The setting for this show was a simple backdrop of the interior of a traditional Irish pub, but my first thought was that it was a bit too bright and overly emphatic; sadly, this pretty much sums up my reaction to the whole performance!
The start was promising, with talented young fiddle player Sophie Ball and laid back guitarist John McCrae playing a beautiful acoustic medley of iconic tunes, which were hummed along to enthusiastically by the predominantly older audience.
They were joined on stage by a keyboard player, flautist/saxophonist, drummer and base guitarist, and then came the grand entrance of singer Middi to complete the line up of the Wild Murphys.
The content of the show was great, with a pleasing mix of traditional Irish classics and more contemporary songs, but the imbalance of the line up soon began to tell it’s tale, and a few members of the audience began to creep out for protracted “comfort breaks”; some never to return.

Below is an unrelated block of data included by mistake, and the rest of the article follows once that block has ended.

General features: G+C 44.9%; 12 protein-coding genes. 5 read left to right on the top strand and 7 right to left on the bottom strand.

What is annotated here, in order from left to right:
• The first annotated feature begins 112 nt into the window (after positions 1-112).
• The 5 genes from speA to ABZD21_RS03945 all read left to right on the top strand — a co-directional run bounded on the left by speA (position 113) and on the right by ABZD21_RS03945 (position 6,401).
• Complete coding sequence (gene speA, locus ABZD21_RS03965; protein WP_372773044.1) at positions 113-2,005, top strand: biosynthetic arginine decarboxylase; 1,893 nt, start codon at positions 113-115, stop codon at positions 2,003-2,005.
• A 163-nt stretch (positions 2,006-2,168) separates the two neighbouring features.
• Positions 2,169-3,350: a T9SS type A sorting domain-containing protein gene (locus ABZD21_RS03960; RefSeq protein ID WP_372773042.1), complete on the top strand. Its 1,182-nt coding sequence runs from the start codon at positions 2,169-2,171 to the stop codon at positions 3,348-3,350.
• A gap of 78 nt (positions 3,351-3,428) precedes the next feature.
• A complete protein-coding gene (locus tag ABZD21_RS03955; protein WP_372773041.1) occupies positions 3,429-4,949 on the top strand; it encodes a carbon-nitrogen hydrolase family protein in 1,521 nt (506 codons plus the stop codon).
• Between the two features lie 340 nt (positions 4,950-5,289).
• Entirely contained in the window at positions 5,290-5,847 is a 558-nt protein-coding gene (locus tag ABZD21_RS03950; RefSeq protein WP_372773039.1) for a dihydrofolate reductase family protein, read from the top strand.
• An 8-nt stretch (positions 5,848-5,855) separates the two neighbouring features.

As a vocalist, Middi had a strong voice, and had no problem with maintaining a tune, but his mumbled delivery of lyrics was irritating, and the emotional pull that is so necessary to Celtic folk music simply didn’t happen. To quote his own words, “I’m no balladeer”, and sadly, I agree.
For die hard lovers of Irish music who know every word to every song and are just out for a sing-along evening, this band might just work, but I left the show a disappointed woman – what a shame!